The students should spend time on the wards in general pediatrics and outpatient clinics and also in the neonatal area. The goal of the rotation in pediatrics is to allow the student to acquire the basic knowledge of the normal physical, mental, and emotional development of children; to learn how this development is influenced by medical, social, and educational factors; to understand the common disorders and diseases of childhood, especially their diagnosis, management, and prevention; and to be aware of the special needs of the newborn, the handicapped child, and the adolescent.
An integral part of the rotation is the opportunity to acquire the necessary skills of taking a pediatric history, to examine children of all ages, and to acquire experience in evaluating the essential clinical information so that a coherent plan of management can be formulated and explained to the parents and, as appropriate, to the child.
The student learns to appreciate the value of a confident, but sympathetic approach to the child and the family, while recognizing and accepting the limits of their expectations and understanding.
The student’s reading is structured during the six weeks so that he or she first becomes acquainted with the normal child, and then learns history taking and physical examination, reactions of children to illness and hospitalization, and the principles of infant feeding and fluid and drug therapy.
The student should spend time on the psychiatry wards and outpatient clinics and learn how to manage violent and suicidal patients, acute alcoholics, and psychotropic medication overdose and drug abusers.
The purpose of the rotation is to convey psychiatric concepts, attitudes, and skills that are needed by all students, regardless of their future career plans. By the conclusion of the rotation, the student should be able to elicit, organize, and present a full psychiatric history; perform a mental status examination as well as a differential diagnosis; and suggest methods of treatment. Students will have improved their ability to establish a physician-patient relationship and will have acquired knowledge of psychological factors in physical illness.
The student will also demonstrate improved interviewing skills; know the major indications, uses, and side effects of commonly used psychotropic drugs; become familiar with the major psychiatric syndromes in children and adolescents as well as the effects on the child/adolescent/family of the life-disrupting syndromes of child abuse and substance abuse; learn detection and treatment of these syndromes; learn to evaluate and manage psychiatric emergencies; feel more comfortable with psychiatric patients; and, ultimately, possess an understanding of biological, psychological, and social determinant behavior.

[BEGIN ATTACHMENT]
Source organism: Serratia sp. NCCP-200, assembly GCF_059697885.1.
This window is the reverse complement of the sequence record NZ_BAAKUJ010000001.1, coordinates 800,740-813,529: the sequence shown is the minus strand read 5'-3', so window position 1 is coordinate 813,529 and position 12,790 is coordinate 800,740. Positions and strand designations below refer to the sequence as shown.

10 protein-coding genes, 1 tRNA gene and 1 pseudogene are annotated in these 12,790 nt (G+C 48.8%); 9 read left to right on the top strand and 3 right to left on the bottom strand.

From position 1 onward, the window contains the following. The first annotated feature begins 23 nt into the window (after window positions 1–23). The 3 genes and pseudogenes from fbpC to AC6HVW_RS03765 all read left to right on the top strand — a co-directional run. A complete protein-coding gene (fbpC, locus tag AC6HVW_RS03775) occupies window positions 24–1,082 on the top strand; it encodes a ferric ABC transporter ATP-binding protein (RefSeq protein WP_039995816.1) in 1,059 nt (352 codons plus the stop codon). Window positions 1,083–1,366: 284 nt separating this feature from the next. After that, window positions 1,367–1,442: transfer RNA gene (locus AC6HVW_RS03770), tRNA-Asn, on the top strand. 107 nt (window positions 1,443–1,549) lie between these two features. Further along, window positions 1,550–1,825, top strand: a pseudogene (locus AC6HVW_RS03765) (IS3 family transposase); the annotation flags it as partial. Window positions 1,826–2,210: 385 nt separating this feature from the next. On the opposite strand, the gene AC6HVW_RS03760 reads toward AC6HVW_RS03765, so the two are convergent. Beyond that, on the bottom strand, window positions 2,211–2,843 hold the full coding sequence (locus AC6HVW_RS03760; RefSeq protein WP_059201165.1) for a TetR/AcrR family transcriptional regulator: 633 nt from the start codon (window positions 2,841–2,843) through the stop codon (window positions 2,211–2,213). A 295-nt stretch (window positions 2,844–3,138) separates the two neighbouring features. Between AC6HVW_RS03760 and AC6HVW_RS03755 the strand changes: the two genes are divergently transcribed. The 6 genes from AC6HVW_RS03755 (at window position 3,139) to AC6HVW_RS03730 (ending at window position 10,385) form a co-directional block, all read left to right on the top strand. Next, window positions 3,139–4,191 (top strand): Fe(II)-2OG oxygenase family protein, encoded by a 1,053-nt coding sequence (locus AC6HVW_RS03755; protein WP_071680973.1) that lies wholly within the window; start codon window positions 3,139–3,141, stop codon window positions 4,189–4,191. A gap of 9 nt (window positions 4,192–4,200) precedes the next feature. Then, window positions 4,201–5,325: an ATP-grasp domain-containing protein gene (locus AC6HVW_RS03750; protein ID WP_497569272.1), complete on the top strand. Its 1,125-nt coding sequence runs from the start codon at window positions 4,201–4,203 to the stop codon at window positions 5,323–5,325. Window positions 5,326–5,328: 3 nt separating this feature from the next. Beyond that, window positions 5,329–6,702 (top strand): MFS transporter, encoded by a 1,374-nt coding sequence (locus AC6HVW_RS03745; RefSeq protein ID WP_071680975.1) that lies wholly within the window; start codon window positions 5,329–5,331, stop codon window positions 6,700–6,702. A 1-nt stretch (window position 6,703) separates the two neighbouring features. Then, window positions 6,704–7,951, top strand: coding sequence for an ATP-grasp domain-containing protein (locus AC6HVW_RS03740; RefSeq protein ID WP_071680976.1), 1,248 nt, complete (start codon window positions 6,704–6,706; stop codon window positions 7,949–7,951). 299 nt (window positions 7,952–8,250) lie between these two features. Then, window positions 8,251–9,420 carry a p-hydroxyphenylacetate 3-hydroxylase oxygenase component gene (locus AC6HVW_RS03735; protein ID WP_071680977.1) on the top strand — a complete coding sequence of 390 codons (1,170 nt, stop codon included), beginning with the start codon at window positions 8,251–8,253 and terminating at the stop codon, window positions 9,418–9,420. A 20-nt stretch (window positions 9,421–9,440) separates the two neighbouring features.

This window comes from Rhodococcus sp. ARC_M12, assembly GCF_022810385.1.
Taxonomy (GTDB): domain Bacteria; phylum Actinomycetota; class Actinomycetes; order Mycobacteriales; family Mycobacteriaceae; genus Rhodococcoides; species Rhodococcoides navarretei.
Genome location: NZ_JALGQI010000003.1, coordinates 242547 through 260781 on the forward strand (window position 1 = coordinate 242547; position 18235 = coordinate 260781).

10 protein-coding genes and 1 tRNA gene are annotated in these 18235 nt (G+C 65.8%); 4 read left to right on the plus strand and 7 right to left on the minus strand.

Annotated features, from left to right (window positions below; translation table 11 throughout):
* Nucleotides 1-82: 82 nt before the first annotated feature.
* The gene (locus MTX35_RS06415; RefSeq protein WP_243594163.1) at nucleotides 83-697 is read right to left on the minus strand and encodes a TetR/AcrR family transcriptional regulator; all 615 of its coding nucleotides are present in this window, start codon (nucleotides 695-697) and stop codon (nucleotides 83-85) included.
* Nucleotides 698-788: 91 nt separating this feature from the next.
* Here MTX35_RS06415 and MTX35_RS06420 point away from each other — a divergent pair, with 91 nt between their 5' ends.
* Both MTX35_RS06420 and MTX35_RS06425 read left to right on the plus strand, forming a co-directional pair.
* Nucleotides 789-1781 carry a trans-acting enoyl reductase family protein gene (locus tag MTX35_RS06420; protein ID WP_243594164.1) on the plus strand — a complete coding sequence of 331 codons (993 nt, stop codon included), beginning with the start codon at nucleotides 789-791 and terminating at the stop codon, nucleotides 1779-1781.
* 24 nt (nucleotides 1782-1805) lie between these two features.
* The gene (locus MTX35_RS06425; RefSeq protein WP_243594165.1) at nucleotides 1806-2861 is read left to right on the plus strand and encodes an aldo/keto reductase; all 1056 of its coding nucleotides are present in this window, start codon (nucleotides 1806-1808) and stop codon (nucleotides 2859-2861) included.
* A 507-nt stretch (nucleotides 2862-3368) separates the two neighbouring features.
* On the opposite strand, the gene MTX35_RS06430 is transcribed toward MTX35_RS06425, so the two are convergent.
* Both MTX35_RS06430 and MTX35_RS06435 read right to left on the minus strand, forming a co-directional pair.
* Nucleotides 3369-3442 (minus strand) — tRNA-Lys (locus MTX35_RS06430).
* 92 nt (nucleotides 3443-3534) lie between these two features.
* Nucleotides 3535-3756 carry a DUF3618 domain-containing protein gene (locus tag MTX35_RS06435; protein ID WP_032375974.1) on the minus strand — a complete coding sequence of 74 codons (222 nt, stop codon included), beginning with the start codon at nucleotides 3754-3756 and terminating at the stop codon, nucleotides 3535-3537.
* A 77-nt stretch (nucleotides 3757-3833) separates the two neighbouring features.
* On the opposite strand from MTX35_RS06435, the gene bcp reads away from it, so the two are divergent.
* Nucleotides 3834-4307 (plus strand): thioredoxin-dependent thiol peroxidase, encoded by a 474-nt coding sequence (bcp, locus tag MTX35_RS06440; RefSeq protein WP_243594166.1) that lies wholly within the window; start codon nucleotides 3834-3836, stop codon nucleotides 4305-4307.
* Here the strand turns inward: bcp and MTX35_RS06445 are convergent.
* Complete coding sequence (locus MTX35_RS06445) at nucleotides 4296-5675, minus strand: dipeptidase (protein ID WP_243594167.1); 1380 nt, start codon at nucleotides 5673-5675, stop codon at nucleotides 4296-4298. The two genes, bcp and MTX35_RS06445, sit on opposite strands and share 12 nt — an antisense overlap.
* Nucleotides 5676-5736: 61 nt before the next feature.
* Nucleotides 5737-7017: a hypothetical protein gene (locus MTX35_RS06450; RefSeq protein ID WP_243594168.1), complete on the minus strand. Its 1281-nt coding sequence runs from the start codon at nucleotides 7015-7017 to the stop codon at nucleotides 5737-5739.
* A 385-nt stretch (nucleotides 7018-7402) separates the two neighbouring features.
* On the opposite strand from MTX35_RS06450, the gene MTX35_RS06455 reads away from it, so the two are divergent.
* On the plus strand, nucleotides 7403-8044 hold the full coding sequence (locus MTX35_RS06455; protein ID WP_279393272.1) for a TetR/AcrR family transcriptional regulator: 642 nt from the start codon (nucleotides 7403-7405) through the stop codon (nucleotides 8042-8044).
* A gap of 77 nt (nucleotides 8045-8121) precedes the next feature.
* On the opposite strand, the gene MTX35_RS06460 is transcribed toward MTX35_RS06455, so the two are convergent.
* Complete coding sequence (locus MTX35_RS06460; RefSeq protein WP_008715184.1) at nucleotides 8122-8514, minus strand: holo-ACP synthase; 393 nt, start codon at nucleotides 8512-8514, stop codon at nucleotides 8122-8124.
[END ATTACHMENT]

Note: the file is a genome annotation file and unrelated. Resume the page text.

Each student must fully work up at least one patient a week. The history and mental status examination are presented to the preceptor, and the case is discussed. The student must follow each patient’s progress throughout the duration of the rotation. A student must attend ward rounds and outpatient sessions. Attendance will be expected at case conferences and seminars.
Special experiences are recommended. They are:
1. Attendance at Alcoholics Anonymous meetings;
2. Visits to local mental health facilities, county and/or state hospitals, addiction programs, and any other special programs in the vicinity of the hospital; and
3. Observation and participation in group therapy and predischarge and postdischarge group management.
DMS4 (Diagnostic Manuel for Psychiatry. APA-Practice Guidelines/Psychiatry Disorders Compendium 2006).
Schwartz’s Principles and Practices of Surgery
Cope’s Diagnosis of the Acute Abdomen – edited by Dr. Silen
Schrier’s Renal and Electrolyte Disorders
Book: BRS OB/GYN
-Essentials of Obstetrics & Gynecology by N. F. Hacker & J. G. Moore. W. B. Saunders Co., Philadelphia.
-Williams Basic Gynecology and Obstetrics by Gant. Appleton and Lange. First Edition, 1993. Paper.
-Obstetrics and Gynecology by Charles RB Beckmann ISBN 0781758068
Bate’s Guide to Physical Examination and History Taking, ISBN: 13: 978-0-7817-8519-8 or the pocket version Bates’ pocket guide to Physical Examination and History Taking, 6th edition, ISBN: 13: 978 – 0-7817-8066-7
National Medical Series
Obstetrics and Gynecology
Preventive Medicine and Public Health
Obstetrics and Gynecology
These review books are very popular among medical students in the USA preparing for the USMLE Step I and Step II exams. Besides these review books you should also purchase a textbook in each field from the many titles suggested on the previous pages.